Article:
I am glad that the maths I learned when I was at school is still the same and 1+1 still = 2
Originally posted on Brian M. Lucey:
This is a extended version of a column published in The Irish Examiner 9 February 2013
So now we know – its Frankfurts way, all the way. One can only wonder what was going through the minds of the labour party ministers as they signed off the deal that irrevocably linked the Anglo debt to the state. Was it the words of Collins on his signing the AngloIrish treaty , in a political sense? Or was it the words of Mr Rabbitt on the distinction between electioneering and governing? Or was it simply thanks that there was a deal, any deal, that didn’t require a payment on 31 March? Regardless it is now clear that they have swapped a shortterm loan of dubious legality and even more dubious morality for a longterm loan of impeccable national standing. There is zero chance of ever getting out of this now. Zero. All major parties have now voted for the linking of state and private debts. Labour which stood against the 2008 deal, mainly because it gave too much power to the minister and was rushed through has now rushed through a deal that gives sweeping power to the minister. The view within the tent must be so much better than without.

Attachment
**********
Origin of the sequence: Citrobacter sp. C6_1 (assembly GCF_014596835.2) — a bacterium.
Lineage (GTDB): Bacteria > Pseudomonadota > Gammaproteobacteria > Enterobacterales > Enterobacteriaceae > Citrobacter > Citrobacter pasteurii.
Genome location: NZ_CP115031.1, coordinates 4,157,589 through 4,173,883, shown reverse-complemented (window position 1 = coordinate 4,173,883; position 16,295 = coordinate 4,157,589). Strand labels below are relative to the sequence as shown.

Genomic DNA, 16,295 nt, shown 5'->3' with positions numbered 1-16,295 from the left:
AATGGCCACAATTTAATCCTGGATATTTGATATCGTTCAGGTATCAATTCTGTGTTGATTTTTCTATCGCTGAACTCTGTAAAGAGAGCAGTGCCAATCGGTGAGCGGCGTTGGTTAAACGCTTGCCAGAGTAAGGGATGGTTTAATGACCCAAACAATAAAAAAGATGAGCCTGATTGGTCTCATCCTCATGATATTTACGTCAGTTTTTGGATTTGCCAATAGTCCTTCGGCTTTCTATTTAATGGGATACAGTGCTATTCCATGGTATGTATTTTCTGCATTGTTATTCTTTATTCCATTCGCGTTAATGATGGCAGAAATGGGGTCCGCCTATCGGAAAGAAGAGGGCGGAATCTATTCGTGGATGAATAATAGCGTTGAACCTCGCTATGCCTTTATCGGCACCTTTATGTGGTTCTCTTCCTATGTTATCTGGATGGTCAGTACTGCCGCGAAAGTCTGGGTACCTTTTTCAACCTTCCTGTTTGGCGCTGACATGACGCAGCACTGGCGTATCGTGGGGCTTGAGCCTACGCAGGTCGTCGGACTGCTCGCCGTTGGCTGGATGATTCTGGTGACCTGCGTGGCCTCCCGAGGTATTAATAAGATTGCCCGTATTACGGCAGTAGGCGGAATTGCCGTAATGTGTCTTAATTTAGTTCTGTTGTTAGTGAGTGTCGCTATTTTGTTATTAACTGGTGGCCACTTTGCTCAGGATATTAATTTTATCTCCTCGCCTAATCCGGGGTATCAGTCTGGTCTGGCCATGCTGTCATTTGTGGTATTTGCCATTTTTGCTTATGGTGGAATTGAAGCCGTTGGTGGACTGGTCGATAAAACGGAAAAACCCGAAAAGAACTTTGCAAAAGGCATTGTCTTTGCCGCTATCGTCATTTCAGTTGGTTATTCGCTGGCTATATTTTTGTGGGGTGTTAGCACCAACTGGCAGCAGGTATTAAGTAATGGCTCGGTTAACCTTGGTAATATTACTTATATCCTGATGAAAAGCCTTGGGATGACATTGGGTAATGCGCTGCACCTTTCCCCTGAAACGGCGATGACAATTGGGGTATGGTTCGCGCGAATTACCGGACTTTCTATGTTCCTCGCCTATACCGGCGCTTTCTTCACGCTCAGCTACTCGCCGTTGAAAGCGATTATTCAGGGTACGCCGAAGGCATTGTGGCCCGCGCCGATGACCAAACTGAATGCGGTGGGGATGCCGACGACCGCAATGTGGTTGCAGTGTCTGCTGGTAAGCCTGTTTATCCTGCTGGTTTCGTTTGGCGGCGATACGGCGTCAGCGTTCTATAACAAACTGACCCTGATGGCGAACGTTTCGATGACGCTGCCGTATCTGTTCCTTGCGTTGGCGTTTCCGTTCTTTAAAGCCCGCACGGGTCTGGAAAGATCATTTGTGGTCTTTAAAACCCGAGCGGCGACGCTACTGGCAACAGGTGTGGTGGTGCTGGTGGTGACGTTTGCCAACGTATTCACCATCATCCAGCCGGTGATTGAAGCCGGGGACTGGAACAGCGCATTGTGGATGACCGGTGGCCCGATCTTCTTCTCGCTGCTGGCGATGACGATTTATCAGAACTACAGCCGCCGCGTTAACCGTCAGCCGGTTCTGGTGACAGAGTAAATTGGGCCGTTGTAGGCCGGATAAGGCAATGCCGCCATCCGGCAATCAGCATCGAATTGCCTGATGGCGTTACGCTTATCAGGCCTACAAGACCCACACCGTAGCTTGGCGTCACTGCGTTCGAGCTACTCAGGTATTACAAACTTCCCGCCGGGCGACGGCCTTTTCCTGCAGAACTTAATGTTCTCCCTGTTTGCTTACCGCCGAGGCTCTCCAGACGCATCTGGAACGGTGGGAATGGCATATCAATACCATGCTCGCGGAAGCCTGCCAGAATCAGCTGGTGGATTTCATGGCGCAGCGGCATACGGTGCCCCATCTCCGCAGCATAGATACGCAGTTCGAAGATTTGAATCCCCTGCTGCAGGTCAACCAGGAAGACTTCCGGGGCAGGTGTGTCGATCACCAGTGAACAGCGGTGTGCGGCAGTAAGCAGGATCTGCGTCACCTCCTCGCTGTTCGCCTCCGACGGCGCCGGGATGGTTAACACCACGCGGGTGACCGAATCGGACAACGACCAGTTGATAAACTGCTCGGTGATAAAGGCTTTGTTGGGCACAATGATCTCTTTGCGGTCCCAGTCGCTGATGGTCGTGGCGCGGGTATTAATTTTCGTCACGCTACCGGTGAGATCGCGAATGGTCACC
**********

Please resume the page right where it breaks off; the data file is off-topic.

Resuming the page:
In any sense, we now have the full foul flower of the 2008 banking deal. Having sunk 30+ billion of cold hard cash into the wreck of the banks we have now sunk a further 30b of taxpayers cash into an arguably worse deal, paying for the folly of the guarantee to the anglo subordinated bondholders. This deal flies in the face of all the talk (or as Pat Rabbitt might call it “Auld Palaver” ) at the European level of delinking banking and sovereign debt. It cements and accelerates at the European level the move away from an integrated and globalized banking system and reinforces the trend towards national based banking systems. It makes a mockery of the moves towards banking union in that it demonstrates explicitly the fact that the national state remains on the hook. This national banking approach is evident in more than this. Despite a desire and despite the evident need for one the European leaders still cannot put in place a proper banking union template – national taxpayer cofinancing for bank failures will still be required. In the UK the moves to increased regulation include a move towards a sharper distinction between UK, other EEA and non EEA banks. We have seen a continual concern in the core about TARGET2 balances viz a viz peripheral countries, with the most convincing explanation suggesting that these flows demonstrate a pulling back to the core of credit previously extended to the periphery. All round there is a renationalization in the financial sphere and this deal is part of that.